If it’s even probable that intentionally killing innocent human beings is wrong, then it’s also probable that Karsai intentionally taking his own innocent life is wrong. He is a human after all. Taking his own life increases the probability that his afterlife will be worse off. A better option is for Karsai to take courage, change his mind, find good caregivers, increase the dosage of pain medications as needed, and let nature take its course. At the very least, even permanent sedation to numb the pain is less risky than assisted suicide regarding its potential effects upon the quality of the afterlife.

Surprisingly though, Karsai’s main arguments aren’t about being better off in the afterlife. Instead he makes three main claims:  he wishes to die with dignity, he has the right to self-determination, and that “the Hungarian state imposes a de facto life sentence on me – imprisoned in my own body – without the prospect of release.”

Regarding dignity, Karsai states that “For me, the final state of ALS described above does not constitute real life but merely a simple existence stripped of all dignity. A dignified life is one where an individual can set and pursue meaningful goals.”

This is puzzling. Persons with ALS have zero dignity at all? What about the tens of thousands of people who have gone before him living with ALS? It’s currently estimated that over 200,000 across the world are living with the condition. Is he saying that none of these people have a “real life” or a meaningful existence?

Dignity isn’t something only the healthy possess. Dignity isn’t reducible to mere bodily functions, or looking beautiful, or possessing full health. Human dignity is something more intrinsically possessed by us as human beings, not human doings. 

As for the self-determination argument, destroying his own life, and risking the betterment of his afterlife, hardly seems like something that helps self-determination. If this existence is all there is, why undercut the very condition that makes self-determination possible in the first place? And if there is an afterlife, as Karsai seems to believe with a God who metes out rewards and punishments according to our actions, why risk losing self-determination there? 

Ultimate self-determination, untethered from the good, is not needing anyone else or being hindered by anyone else’s causal influence. In that case, the only truly free person is an island unto himself. But persons are relational beings, dependent creatures, determined, but also constantly influenced by others. This relationality and influence aren’t inherently bad; it’s part of what it means to be human.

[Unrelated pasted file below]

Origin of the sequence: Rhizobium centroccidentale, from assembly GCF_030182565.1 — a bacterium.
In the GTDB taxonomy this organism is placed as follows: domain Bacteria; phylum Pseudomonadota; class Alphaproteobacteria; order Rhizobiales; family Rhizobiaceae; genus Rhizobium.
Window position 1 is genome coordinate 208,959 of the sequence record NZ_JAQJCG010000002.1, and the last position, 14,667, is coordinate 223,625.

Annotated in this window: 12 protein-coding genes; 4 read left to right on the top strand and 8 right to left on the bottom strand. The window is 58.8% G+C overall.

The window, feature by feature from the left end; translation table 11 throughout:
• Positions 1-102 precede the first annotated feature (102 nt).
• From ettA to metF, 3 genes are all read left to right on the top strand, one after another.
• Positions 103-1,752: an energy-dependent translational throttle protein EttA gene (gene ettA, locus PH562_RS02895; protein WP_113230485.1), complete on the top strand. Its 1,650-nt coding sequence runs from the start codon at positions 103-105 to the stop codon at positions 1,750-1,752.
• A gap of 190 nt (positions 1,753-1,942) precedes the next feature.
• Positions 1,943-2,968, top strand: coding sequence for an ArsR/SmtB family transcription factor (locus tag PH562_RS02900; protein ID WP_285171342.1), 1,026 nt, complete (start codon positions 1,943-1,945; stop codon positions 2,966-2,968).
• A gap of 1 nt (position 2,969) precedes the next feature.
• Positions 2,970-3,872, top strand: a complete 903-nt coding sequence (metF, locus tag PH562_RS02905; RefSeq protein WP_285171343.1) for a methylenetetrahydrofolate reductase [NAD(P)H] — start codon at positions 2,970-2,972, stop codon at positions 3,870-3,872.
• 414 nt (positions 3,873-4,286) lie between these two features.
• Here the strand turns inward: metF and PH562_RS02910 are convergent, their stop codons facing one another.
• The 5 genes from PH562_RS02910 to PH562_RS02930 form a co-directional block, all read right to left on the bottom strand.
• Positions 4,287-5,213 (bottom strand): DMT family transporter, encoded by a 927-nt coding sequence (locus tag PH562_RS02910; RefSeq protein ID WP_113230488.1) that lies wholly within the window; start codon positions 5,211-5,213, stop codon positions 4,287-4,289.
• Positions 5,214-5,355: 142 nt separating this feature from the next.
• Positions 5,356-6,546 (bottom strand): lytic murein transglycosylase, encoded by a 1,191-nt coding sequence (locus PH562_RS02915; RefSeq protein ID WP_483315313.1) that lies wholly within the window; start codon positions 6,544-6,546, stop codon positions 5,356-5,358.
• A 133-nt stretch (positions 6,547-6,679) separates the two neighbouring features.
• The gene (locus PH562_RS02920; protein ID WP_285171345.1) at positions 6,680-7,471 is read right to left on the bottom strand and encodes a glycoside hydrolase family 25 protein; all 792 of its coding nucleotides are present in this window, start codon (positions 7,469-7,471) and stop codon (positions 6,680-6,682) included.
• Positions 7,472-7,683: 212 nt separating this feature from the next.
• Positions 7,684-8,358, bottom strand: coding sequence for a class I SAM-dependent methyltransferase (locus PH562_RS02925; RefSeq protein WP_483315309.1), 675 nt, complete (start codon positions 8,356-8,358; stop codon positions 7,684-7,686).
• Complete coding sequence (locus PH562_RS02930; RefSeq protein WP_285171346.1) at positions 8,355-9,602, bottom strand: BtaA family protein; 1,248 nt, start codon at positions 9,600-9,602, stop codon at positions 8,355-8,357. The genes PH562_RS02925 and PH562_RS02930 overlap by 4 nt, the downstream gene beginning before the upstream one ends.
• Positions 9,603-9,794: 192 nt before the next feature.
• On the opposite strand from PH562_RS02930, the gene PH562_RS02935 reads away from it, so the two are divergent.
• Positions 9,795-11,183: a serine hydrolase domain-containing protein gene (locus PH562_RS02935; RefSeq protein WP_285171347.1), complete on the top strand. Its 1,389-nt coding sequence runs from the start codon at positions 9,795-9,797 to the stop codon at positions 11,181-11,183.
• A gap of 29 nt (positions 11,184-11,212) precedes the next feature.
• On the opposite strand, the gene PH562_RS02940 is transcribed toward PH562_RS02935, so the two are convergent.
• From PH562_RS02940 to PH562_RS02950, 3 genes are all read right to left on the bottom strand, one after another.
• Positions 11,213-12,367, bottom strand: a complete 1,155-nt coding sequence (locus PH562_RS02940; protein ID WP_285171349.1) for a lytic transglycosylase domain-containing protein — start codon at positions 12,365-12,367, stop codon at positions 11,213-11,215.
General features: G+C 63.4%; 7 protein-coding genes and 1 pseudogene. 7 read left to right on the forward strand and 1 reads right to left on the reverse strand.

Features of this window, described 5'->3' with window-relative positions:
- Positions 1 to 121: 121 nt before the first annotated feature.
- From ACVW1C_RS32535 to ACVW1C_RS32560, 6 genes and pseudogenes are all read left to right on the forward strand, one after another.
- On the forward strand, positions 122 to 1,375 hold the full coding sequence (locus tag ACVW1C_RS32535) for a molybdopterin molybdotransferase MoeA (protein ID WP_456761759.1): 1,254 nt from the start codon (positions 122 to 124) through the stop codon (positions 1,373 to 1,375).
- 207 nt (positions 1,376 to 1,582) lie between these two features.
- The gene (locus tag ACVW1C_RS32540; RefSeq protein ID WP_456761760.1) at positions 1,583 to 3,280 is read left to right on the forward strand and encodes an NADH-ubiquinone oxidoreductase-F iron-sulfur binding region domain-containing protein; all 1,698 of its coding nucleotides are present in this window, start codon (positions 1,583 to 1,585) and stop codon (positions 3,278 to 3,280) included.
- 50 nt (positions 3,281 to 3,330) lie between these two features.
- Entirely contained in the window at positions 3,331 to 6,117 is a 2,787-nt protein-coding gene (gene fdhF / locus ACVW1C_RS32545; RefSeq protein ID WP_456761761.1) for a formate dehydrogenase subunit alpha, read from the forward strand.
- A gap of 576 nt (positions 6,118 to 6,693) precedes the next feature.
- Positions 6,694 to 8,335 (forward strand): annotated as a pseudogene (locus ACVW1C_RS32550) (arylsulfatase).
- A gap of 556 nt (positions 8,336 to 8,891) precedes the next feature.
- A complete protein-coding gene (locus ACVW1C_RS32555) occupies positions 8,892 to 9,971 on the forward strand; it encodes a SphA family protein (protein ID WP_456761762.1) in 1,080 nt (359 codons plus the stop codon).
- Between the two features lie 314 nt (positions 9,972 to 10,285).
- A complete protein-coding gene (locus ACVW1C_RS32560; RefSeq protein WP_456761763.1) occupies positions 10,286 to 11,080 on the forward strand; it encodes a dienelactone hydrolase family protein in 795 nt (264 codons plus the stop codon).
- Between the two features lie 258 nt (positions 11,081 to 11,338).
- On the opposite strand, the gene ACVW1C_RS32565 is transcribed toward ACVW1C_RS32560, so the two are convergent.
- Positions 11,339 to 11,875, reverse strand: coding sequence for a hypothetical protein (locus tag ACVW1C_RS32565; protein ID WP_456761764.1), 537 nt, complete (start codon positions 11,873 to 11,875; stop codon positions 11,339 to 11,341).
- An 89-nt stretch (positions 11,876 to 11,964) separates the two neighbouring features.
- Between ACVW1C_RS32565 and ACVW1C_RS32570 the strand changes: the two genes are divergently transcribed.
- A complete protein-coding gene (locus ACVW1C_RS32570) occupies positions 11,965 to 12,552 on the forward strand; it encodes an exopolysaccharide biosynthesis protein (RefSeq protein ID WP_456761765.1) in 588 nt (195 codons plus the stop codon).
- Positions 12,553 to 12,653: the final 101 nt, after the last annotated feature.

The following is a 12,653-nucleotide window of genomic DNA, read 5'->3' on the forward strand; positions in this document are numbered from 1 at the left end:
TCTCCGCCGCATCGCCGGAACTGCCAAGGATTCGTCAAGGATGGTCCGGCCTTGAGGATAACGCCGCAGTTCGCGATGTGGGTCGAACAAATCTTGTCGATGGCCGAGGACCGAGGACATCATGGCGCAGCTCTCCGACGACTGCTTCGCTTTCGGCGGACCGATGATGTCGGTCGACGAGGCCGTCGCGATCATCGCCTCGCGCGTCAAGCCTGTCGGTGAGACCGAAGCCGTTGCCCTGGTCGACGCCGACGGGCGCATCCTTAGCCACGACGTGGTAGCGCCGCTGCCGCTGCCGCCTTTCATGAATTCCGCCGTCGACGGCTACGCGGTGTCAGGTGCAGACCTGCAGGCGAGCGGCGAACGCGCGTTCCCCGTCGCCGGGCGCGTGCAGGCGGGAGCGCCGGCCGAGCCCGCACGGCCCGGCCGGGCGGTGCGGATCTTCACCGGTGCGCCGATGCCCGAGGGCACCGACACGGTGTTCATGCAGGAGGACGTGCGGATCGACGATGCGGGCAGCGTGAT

Finally, Karsai’s claim that Hungary is imprisoning him in his own body is highly problematic. The errors of Cartesian dualism aside, it hardly makes sense to say you’re imprisoned in your body. You are your body, or rather your body is essentially a part of you. Saying you’re imprisoned in a part of you is much like saying water is imprisoned in hydrogen. Water is likely in part hydrogen, to be human is in part to be bodily. A whole can’t be imprisoned in what essentially constitutes it.

Dear Mr. Karsai, nobody is claiming that having ALS entails you exist for the sake of suffering and pain. Life is more than just suffering, and dignity is more than suffering. Plenty of persons suffering from ALS have found meaning in their suffering, in their life, and still desire to live beyond the pain. As Chanel Hobbs, living with ALS, says, “I think we are our worst critics and sometimes establish unrealistic expectations….if I can go out and let others see me with all my stuff, I made a difference and it’s a lovely day….The thing to remember is you are enough.  You are human.  And you make a difference.” 

Hopefully the ECtHR will see through Karsai’s weak reasoning, and see that life is worth living, even in the midst of great suffering, for there too meaning can be found.

John Skalko, PhD, is a Professor of Philosopher at St. John’s Seminary. Recently, he has been working on a book against assisted suicide.